Tag Archives: time management

Getting Started with Instruction

This semester marks a significant step for me as I’m finally getting into doing instruction sessions on my own. Throughout last fall, I observed a lot of instruction sessions from several librarians and across a range of subjects. I also co-taught a handful of classes with a colleague, but it wasn’t until this month that I took on my own instruction sessions. I’m really glad I did some co-teaching already, because I was definitely nervous at the time and it’s good to have that out of the way now (for the most part).

In a short span of time I have done a handful of sessions, and not one of them the same. I started writing detailed reflections of all the instruction I have done so far – what I did, what worked, what didn’t work, what I would do differently next time, etc. – and while that is incredibly useful for me personally, I will refrain from posting the entire detailed accounts here! However, I will give a quick run-down:

  • So far I have done one-shots for two sections of Rhetoric, a course that’s required of all undergraduate students, but which can vary a lot depending on the instructor. For one section, their assignment was concept-mapping and researching potential careers based on their majors; the other section needed to find images to use for a visual analysis. Like I said, interesting stuff going on that was fun to work with!
  • I did a workshop in collaboration with TRiO, an organization that works with first-generation students. Part of the goal was to send them out into the stacks in a safe, no-pressure situation, so that they can avoid the “panic moment” later on when they really need to find something. Attendance was pretty low as expected, because it wasn’t required for a course, but some good discussion came out of it nonetheless.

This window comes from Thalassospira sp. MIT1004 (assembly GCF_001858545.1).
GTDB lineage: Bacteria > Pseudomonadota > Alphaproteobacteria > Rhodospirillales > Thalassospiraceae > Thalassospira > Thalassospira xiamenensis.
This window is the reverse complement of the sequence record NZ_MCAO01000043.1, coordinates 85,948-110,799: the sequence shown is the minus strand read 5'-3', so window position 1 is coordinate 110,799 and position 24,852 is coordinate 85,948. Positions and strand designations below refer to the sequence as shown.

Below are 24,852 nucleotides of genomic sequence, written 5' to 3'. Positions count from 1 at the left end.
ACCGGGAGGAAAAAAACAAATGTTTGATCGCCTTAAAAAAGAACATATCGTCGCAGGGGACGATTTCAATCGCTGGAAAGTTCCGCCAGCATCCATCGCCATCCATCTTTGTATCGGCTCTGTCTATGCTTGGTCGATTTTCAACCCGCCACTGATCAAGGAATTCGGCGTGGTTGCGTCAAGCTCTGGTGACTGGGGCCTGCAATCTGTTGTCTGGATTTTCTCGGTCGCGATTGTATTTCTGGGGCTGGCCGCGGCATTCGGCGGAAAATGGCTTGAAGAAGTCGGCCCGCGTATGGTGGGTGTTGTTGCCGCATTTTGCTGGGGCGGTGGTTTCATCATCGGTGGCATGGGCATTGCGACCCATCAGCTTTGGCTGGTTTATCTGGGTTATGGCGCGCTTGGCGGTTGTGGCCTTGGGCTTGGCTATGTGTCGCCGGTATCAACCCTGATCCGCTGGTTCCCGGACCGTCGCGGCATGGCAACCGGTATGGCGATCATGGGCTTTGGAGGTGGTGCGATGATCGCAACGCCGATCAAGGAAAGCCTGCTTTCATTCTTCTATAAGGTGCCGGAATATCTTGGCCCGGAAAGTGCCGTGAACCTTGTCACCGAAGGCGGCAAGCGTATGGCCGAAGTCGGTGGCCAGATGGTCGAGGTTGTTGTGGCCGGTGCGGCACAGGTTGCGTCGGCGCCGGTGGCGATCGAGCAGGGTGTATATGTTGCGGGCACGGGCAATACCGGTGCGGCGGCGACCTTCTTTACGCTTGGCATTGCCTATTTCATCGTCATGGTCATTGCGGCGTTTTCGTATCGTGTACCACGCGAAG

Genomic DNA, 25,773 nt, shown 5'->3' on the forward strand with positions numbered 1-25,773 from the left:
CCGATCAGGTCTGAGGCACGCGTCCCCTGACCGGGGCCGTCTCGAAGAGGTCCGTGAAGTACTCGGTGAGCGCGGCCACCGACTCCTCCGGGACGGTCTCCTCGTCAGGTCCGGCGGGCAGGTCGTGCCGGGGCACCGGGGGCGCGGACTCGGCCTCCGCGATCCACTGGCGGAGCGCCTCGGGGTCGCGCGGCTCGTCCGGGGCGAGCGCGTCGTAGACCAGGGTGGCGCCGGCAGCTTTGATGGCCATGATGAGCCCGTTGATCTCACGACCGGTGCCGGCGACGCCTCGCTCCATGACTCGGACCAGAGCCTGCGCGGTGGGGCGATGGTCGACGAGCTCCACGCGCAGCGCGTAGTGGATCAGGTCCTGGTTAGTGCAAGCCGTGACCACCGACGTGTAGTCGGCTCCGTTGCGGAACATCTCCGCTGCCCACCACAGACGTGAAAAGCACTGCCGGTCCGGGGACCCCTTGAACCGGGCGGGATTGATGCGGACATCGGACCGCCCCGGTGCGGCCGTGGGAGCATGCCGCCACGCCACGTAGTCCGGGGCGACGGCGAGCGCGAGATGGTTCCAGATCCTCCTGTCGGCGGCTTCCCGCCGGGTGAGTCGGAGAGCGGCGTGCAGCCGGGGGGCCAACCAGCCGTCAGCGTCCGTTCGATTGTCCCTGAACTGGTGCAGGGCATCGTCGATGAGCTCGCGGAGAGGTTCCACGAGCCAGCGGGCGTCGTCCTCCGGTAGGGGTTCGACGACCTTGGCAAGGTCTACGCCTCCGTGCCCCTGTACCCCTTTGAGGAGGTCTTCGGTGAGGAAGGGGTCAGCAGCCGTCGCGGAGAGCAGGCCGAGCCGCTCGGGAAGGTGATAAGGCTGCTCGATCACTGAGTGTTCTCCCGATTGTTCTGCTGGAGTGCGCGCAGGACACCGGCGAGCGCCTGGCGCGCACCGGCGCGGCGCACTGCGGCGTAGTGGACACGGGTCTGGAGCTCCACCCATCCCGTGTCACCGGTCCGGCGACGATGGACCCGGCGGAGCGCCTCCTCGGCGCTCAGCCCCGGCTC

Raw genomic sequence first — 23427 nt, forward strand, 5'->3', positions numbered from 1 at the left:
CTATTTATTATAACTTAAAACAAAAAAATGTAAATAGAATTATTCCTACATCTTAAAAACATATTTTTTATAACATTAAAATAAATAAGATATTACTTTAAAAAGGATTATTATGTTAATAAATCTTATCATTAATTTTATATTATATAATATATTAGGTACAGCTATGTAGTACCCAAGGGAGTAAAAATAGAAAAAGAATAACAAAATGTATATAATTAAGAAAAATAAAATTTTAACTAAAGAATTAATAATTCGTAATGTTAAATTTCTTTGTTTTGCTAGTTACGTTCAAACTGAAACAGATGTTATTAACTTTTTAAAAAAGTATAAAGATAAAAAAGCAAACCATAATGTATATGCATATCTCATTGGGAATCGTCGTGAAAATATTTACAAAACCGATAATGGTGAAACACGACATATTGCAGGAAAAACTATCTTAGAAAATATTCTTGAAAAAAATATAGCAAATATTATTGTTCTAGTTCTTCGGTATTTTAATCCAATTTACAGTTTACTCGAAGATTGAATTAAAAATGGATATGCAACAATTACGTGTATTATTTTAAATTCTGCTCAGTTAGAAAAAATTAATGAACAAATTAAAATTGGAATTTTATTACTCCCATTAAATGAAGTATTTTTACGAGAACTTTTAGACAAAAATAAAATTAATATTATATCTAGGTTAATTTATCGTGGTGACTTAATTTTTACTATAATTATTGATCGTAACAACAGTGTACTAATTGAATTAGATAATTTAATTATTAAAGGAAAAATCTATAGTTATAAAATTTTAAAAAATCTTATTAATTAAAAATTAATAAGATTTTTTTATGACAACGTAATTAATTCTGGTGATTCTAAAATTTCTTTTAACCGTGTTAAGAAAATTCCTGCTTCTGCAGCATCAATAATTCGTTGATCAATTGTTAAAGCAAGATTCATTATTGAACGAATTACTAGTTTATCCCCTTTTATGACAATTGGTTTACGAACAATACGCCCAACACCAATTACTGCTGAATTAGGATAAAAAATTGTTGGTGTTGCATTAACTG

• Large groups of middle school students visit our library throughout the year to do primary research for the National History Day competition, and on one occasion I gave a 15-minute introduction. I kept it simple with just basic information and demonstrating SmartSearch – it was fun to switch gears for a bit for a much different audience than usual.
  • And most recently I gave an Express Workshop on how to use and make infographics. Express Workshops are weekly 30-minute workshops held in an open area in the Learning Commons, with a different topic and presenter every week.

I’m glad to have such a variety of classes to work with – for one thing, it keeps things interesting, and for another, I think it’s more challenging (in a good way) than if I were repeating basically the same session. However, the planning has been difficult at times.